In 2011 I set about on a journey to regain my health – a series of dietary experiments. You can read the backstory here. Prior to beginning these trials, I had used an elimination diet to clear up a systemic Candida infection. I was also healing my gut/digestion through the intensive application of probiotics via fermented foods and beverages, and it worked, because cultured food is magical!
By late summer, I was ready to take stock of what I’d learned.
What a journey! To recap:
January was all about teaching myself intuitive eating. I learned to stop following experts and start following my own inner wisdom. I now believe that every body is different, and each has its own nuanced needs.
Cutting out refined sugar in February was one of the greatest things I’ve ever done for my health. I use stevia almost exclusively now (NuNaturals liquid stevia is the unparalleled shiz – stevia skeptics, I swear this stuff will change your tune), and occasional agave, maple syrup, or coconut crystals in special desserts. I don’t miss sugar because I know exactly how it makes me feel, and I desire to feel that way oh, I’d say, about 0% of the time.
In March I worked towards mindful eating, which at the time I found incredibly difficult. Over the months I learned how to listen to – and respect – my body and its cues. I also observed that once my blood sugar was stabilized, my appetite became less erratic and I no longer experienced intense cravings.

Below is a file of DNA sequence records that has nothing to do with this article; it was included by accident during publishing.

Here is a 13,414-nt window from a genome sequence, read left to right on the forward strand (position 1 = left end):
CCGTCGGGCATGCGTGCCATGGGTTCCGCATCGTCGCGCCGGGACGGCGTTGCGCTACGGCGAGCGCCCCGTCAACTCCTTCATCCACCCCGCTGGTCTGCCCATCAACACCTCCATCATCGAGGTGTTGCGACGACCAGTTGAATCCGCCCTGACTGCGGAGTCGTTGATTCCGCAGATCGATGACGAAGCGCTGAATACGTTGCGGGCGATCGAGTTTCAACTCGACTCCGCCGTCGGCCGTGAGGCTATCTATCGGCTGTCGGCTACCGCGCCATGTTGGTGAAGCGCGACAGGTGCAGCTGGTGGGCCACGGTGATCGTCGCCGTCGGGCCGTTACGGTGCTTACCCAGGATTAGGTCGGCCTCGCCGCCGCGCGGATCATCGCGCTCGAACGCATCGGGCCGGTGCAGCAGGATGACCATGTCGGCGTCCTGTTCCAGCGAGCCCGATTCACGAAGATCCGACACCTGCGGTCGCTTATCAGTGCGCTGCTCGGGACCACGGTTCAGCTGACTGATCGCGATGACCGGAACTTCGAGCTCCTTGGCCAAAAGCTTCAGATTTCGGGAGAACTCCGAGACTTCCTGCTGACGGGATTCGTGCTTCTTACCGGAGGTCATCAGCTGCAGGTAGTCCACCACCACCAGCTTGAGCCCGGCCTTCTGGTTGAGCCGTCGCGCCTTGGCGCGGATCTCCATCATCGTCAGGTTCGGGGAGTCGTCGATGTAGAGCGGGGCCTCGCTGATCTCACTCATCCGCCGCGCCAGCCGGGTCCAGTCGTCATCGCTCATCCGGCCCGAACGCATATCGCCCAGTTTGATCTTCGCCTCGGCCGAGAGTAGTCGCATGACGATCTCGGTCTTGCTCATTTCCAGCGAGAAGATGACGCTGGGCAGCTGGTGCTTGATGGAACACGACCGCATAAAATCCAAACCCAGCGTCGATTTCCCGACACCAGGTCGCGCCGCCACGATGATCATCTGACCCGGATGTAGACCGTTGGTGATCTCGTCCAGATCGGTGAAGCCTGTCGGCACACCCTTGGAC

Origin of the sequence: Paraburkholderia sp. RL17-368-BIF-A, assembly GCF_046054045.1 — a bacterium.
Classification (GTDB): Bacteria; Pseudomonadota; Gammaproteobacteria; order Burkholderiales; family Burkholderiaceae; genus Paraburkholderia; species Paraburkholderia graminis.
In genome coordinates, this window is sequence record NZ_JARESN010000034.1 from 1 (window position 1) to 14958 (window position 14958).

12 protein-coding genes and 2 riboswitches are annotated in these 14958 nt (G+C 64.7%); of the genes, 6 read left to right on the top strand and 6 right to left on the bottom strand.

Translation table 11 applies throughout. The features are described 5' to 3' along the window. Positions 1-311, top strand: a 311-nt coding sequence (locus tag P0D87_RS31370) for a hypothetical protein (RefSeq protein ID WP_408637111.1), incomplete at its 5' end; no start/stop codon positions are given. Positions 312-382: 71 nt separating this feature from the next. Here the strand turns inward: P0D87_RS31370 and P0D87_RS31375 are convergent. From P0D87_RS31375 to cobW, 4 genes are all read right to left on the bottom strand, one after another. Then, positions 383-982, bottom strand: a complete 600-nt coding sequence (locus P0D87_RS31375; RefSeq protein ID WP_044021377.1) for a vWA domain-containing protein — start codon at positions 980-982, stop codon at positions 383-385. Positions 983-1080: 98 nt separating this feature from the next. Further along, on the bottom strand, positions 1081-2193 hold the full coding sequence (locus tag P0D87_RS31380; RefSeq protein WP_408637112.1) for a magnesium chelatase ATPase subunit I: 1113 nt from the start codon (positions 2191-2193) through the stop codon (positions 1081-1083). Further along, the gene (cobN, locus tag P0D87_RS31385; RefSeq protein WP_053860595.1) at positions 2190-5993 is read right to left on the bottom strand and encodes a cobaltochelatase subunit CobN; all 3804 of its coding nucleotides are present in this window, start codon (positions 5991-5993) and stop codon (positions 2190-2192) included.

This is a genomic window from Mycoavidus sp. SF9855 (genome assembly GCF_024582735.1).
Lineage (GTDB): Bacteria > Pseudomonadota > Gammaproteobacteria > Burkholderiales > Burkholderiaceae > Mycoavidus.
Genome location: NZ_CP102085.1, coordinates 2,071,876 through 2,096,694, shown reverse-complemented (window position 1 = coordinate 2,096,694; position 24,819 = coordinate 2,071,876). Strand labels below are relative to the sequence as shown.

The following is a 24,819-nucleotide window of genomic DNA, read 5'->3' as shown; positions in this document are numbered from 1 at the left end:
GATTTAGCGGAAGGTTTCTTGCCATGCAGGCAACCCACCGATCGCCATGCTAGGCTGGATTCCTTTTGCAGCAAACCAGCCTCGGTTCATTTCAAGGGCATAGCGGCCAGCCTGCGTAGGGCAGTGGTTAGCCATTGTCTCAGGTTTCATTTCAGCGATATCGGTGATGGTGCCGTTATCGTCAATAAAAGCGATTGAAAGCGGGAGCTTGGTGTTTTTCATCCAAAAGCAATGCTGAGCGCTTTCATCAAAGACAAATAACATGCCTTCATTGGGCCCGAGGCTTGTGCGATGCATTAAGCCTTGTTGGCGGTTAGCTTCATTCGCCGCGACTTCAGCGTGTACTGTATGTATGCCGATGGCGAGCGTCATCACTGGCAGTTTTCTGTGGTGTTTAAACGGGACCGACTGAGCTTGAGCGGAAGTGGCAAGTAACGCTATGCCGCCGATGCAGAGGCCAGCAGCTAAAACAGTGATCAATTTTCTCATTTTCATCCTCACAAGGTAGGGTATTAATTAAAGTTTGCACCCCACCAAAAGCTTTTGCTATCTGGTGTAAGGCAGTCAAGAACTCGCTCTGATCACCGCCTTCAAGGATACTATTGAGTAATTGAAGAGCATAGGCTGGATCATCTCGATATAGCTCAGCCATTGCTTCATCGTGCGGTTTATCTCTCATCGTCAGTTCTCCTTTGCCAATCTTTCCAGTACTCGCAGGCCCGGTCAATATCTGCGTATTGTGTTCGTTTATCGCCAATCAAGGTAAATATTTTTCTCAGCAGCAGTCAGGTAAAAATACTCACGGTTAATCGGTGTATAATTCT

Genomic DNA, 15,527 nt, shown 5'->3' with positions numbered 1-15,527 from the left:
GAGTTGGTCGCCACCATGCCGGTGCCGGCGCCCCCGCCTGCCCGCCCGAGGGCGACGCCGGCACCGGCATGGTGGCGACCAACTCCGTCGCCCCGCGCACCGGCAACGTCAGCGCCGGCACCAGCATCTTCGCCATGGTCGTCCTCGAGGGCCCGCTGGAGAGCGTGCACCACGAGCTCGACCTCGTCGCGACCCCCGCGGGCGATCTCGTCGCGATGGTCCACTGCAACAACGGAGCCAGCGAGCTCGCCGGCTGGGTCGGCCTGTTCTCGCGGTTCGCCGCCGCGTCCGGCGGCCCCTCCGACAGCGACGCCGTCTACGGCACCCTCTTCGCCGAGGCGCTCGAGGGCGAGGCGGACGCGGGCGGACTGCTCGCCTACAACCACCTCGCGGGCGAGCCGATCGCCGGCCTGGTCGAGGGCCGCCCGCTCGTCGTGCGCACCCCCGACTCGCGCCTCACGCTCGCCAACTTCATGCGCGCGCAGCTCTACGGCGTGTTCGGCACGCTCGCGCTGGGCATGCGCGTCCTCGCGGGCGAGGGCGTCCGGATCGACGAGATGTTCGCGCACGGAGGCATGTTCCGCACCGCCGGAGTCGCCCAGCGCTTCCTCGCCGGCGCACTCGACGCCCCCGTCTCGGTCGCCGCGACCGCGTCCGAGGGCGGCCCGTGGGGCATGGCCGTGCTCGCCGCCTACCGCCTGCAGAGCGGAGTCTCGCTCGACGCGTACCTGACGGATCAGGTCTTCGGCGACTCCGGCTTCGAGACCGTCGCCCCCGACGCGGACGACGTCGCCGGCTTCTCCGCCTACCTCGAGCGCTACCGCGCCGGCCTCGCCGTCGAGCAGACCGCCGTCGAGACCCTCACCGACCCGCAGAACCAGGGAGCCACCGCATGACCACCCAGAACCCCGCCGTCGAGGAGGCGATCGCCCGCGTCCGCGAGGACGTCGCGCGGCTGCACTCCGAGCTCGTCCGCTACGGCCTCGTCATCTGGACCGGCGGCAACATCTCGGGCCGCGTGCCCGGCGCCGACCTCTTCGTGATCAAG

In April I eliminated all grains, and I learned that grain-free is NOT for me. I do eat less grains than many vegans, but my body really enjoys foods like oats, quinoa, and buckwheat (all higher-protein grains, I don’t think that’s a coincidence). But I did learn that I don’t do well with wheat, and this year I was actually diagnosed with a gluten intolerance. I’ll write more about that another time, but suffice it to say that I’m much happier and healthier when I don’t eat the glutens (but oh, how I miss them so!)
In May I went RAW and I had a blast. In the last few years, I’ve learned that an all-raw diet is not sustainable (nor desirable) for me, and my overall feelings toward the lifestyle have definitely shifted. Perhaps I’ll write about this, too, in the future, but for now I’ll let Gena’s article, do the talking – she pretty much covers all my feelings.
In June I stayed raw, and cut out the added oils. I learned that a low-fat vegan diet is NOT for me, and honestly I probably did myself a lot more harm than good that month. Hind sight is 20/20, I suppose.
In July I did away with late-night eating, and I learned that my breastfeeding body actually really does require that extra, after-hours fuel, thankyouverymuch!
In August I stopped adding salt to my food. Salt is my perhaps greatest vice, and I learned that I just really, really didn’t need as much as I was using. These days I include salt in moderation, and my taste buds are just as happy, because I’ve retrained them.